Chiang Ching-kuo (1910-1988) was the eldest son of Chiang Kai-shek and served two terms as President of the Republic of China (ROC) in Taiwan from 1978 to 1988. He was a renowned political leader internationally. According to polls, more than half the people in Taiwan consider him to be the greatest president they ever had and the one who made the most contributions to Taiwan.
During Chiang’s presidency, his leadership allowed Taiwan to overcome political isolation internationally and economic struggles domestically. While communism swept many Asian countries during that era, Taiwan was able to reject it under his leadership. Chiang’s journey to becoming an outstanding leader is quite an extraordinary story.
When he was young, his father, Chiang Kai-shek, gave him the foundation of a traditional Chinese education. He grew up reading classical books, such as the Four Books and Five Classics (the authoritative books of Confucianism), Shuowen Jiezi (a Chinese dictionary from the Han Dynasty that analyzes and explains the characters used in Chinese writing), and Zengwen Zhenggong Family Letters. After completing middle school, amid the unstable political environment in China, he decided to study abroad and chose the Soviet Union.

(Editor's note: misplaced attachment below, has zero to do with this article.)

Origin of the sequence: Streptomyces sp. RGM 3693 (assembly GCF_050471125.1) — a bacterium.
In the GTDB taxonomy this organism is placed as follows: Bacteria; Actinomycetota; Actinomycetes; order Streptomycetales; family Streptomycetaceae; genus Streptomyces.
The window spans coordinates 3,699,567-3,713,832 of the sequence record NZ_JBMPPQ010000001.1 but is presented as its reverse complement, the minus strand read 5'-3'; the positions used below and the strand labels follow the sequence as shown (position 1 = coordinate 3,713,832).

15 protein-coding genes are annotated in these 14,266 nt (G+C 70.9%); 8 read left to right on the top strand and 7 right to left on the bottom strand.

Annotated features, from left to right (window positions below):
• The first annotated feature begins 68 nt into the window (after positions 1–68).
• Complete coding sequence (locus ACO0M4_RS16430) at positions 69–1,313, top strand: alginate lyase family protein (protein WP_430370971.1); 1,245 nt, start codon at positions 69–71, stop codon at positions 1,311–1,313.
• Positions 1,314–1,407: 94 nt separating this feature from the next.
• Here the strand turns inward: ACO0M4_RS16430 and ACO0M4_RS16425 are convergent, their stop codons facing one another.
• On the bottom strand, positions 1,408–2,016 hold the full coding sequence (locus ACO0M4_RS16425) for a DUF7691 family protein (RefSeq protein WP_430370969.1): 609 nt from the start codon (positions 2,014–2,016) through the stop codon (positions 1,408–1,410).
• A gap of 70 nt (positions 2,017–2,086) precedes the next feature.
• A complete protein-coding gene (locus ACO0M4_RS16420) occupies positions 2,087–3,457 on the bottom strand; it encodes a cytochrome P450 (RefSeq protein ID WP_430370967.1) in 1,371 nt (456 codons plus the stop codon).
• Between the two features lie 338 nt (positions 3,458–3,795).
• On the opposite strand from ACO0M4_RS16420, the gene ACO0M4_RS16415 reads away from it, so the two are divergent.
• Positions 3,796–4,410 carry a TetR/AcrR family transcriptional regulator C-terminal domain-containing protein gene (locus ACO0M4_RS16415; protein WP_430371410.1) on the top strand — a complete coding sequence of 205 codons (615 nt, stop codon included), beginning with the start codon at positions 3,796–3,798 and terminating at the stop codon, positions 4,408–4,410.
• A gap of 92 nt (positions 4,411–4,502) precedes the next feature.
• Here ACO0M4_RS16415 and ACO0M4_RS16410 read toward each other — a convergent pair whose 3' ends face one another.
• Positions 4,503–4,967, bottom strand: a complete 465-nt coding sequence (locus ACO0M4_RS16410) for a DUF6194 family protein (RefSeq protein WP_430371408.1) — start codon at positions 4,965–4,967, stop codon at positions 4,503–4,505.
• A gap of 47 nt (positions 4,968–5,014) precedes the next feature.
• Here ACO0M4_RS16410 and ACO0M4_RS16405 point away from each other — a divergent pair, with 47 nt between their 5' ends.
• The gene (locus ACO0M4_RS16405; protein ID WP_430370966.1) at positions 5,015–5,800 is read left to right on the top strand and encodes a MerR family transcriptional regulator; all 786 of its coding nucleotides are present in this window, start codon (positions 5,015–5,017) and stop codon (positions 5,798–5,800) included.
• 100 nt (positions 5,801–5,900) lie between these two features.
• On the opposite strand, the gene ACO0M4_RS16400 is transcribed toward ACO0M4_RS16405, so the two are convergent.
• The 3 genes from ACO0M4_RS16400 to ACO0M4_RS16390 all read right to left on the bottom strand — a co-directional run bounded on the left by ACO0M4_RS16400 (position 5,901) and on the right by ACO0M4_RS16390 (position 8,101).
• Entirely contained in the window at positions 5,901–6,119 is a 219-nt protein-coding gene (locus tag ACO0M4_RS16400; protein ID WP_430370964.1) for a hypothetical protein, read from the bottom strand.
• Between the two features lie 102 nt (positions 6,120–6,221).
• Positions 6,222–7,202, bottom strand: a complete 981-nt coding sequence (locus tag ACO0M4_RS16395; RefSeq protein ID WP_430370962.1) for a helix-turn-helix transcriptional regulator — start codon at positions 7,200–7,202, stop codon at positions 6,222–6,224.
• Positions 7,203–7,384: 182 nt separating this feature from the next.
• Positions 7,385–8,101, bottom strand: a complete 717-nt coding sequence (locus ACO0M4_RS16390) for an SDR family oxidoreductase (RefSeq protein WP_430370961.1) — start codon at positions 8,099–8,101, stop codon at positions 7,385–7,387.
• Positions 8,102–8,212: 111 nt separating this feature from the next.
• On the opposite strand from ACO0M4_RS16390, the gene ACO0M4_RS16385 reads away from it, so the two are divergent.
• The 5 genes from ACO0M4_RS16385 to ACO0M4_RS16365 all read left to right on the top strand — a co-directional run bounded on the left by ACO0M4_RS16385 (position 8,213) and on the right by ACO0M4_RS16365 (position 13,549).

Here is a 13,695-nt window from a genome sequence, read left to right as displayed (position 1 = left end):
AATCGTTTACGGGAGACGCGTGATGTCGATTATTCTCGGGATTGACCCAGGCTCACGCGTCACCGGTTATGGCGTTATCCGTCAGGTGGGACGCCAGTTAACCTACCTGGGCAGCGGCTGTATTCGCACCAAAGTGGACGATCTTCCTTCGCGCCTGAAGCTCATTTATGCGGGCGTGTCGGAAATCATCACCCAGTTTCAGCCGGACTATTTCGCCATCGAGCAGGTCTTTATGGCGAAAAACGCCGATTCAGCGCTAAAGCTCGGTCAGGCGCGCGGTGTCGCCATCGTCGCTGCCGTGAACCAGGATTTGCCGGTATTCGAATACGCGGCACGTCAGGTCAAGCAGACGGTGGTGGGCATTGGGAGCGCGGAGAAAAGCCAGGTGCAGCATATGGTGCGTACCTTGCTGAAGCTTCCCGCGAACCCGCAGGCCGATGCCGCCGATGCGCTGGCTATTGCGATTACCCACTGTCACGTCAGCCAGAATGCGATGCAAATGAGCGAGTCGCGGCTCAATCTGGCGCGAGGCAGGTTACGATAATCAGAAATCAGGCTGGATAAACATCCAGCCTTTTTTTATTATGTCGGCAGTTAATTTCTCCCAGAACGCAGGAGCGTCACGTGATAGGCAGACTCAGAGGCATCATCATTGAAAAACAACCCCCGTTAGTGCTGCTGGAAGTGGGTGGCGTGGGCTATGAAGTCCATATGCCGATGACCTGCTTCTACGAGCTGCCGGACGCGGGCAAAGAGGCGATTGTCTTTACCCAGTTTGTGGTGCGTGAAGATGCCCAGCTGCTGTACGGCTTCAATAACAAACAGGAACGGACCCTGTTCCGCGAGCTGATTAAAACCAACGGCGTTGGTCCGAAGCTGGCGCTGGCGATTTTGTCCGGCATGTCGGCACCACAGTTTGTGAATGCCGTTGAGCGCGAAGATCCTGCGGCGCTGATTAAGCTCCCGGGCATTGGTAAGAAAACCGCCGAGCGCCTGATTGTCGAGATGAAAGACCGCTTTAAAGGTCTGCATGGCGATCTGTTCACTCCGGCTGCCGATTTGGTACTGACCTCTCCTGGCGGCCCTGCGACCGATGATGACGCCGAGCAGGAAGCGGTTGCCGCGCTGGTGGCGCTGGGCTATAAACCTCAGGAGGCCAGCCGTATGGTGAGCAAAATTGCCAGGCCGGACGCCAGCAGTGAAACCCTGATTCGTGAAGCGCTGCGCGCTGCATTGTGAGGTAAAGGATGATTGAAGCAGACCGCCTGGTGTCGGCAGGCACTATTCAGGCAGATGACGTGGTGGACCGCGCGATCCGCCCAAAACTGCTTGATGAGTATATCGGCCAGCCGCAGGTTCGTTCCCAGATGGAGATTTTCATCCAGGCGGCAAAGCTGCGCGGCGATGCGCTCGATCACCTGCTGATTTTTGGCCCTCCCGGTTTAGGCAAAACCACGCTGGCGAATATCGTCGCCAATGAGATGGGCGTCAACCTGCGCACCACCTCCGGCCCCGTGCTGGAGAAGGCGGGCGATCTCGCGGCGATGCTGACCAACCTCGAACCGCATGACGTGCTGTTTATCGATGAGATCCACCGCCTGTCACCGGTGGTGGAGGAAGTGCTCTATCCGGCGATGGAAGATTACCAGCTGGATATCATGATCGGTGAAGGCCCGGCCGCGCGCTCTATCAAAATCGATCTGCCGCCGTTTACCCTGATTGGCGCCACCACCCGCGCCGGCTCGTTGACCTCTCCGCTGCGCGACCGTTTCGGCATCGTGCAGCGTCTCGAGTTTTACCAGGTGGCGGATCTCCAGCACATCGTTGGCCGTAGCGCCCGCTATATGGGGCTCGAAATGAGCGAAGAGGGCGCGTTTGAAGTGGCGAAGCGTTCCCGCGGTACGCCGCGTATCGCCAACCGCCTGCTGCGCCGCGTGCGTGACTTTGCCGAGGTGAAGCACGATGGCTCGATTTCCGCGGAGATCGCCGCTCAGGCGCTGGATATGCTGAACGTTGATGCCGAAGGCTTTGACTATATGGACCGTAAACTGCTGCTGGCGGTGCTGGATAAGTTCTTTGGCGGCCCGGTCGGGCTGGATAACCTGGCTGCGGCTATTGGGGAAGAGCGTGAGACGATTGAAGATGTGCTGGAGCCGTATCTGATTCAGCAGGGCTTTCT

The 12 years he studied in the Soviet Union provided him with the most unforgettable and yet the most challenging times of his life. This experience gave him the opportunity to profoundly understand the nature of the Communist Party, and it was instrumental in preparing him to succeed his father as a leader of a generation.
When Chiang Ching-kuo was 16 years old, he joined the ROC in Shanghai with the goal of fighting against the warlords and the invaders of China. He thought of organizing a revolution, but he was alone and weak. During that time, he was invited to watch movies at the Russian embassy. These movies promoted Russia as a progressive and beautiful country — a paradise on earth. The Republic of China at the time was constrained financially and militarily, but was reluctant to accept support from Russia or tolerate the Communist Party. The ROC was forced to allow Communist Party members to hold important positions within the administration. He wanted to learn everything he could about the Communist Party and the only way to do that was to study in Russia, just as the Chinese proverb says: “Without going into a tiger’s den, one can’t catch a cub.” He bid farewell to his father and the teacher he had been studying with in China and left for Russia.
Soon, he discovered the truth about Russia. When he arrived in Russia, he learned that the Russian train he took burned firewood as fuel so the speed of the train was incredibly slow. He realized that this country was not as developed as the movies had shown. He began to doubt how it could be called a paradise.
He asked a Russian on the train about it and the reply was: “Revolution is to destroy, so everything must be re-built slowly!” When he saw many Russians begging for food from a Chinese person, he asked: “If Russia is ruled by the proletariat, why do they still need to beg for food?” The Russian said: “They are hooligan proletariat, unwilling to work.”